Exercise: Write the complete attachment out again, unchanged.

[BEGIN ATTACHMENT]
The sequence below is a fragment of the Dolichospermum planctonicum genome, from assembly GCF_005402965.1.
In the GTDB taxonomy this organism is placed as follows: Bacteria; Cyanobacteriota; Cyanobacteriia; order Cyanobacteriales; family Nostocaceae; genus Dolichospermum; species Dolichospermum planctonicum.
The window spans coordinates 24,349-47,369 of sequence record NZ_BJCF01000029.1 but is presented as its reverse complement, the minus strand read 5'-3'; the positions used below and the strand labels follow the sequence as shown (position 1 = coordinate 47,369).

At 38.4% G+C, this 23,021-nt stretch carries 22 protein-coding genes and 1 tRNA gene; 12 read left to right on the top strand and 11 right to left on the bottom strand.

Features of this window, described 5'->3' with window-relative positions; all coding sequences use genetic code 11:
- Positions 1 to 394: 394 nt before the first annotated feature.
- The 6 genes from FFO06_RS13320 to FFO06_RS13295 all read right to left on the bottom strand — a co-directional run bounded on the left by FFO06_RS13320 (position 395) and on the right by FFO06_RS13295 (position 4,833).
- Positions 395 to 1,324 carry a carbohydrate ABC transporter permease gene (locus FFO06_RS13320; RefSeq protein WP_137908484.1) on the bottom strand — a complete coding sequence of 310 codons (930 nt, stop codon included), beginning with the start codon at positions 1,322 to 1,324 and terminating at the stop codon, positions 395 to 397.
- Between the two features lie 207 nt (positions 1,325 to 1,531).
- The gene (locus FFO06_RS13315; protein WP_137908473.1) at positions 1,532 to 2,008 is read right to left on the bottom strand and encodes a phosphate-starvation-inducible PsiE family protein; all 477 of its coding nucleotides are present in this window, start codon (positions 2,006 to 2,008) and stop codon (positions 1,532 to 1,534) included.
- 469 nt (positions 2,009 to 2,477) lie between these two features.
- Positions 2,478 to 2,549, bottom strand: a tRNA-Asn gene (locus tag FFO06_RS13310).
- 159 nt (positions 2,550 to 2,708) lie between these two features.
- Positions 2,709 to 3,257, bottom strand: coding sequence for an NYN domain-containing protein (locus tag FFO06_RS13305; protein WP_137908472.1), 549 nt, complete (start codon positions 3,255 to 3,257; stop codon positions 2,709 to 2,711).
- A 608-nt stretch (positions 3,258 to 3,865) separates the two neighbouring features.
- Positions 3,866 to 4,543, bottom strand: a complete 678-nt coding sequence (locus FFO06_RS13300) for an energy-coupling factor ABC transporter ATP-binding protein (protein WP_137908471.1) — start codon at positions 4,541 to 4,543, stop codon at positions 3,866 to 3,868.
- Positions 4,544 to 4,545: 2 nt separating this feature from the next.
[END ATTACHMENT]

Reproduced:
The sequence below is a fragment of the Dolichospermum planctonicum genome, from assembly GCF_005402965.1.
In the GTDB taxonomy this organism is placed as follows: Bacteria; Cyanobacteriota; Cyanobacteriia; order Cyanobacteriales; family Nostocaceae; genus Dolichospermum; species Dolichospermum planctonicum.
The window spans coordinates 24,349-47,369 of sequence record NZ_BJCF01000029.1 but is presented as its reverse complement, the minus strand read 5'-3'; the positions used below and the strand labels follow the sequence as shown (position 1 = coordinate 47,369).

At 38.4% G+C, this 23,021-nt stretch carries 22 protein-coding genes and 1 tRNA gene; 12 read left to right on the top strand and 11 right to left on the bottom strand.

Features of this window, described 5'->3' with window-relative positions; all coding sequences use genetic code 11:
- Positions 1 to 394: 394 nt before the first annotated feature.
- The 6 genes from FFO06_RS13320 to FFO06_RS13295 all read right to left on the bottom strand — a co-directional run bounded on the left by FFO06_RS13320 (position 395) and on the right by FFO06_RS13295 (position 4,833).
- Positions 395 to 1,324 carry a carbohydrate ABC transporter permease gene (locus FFO06_RS13320; RefSeq protein WP_137908484.1) on the bottom strand — a complete coding sequence of 310 codons (930 nt, stop codon included), beginning with the start codon at positions 1,322 to 1,324 and terminating at the stop codon, positions 395 to 397.
- Between the two features lie 207 nt (positions 1,325 to 1,531).
- The gene (locus FFO06_RS13315; protein WP_137908473.1) at positions 1,532 to 2,008 is read right to left on the bottom strand and encodes a phosphate-starvation-inducible PsiE family protein; all 477 of its coding nucleotides are present in this window, start codon (positions 2,006 to 2,008) and stop codon (positions 1,532 to 1,534) included.
- 469 nt (positions 2,009 to 2,477) lie between these two features.
- Positions 2,478 to 2,549, bottom strand: a tRNA-Asn gene (locus tag FFO06_RS13310).
- 159 nt (positions 2,550 to 2,708) lie between these two features.
- Positions 2,709 to 3,257, bottom strand: coding sequence for an NYN domain-containing protein (locus tag FFO06_RS13305; protein WP_137908472.1), 549 nt, complete (start codon positions 3,255 to 3,257; stop codon positions 2,709 to 2,711).
- A 608-nt stretch (positions 3,258 to 3,865) separates the two neighbouring features.
- Positions 3,866 to 4,543, bottom strand: a complete 678-nt coding sequence (locus FFO06_RS13300) for an energy-coupling factor ABC transporter ATP-binding protein (protein WP_137908471.1) — start codon at positions 4,541 to 4,543, stop codon at positions 3,866 to 3,868.
- Positions 4,544 to 4,545: 2 nt separating this feature from the next.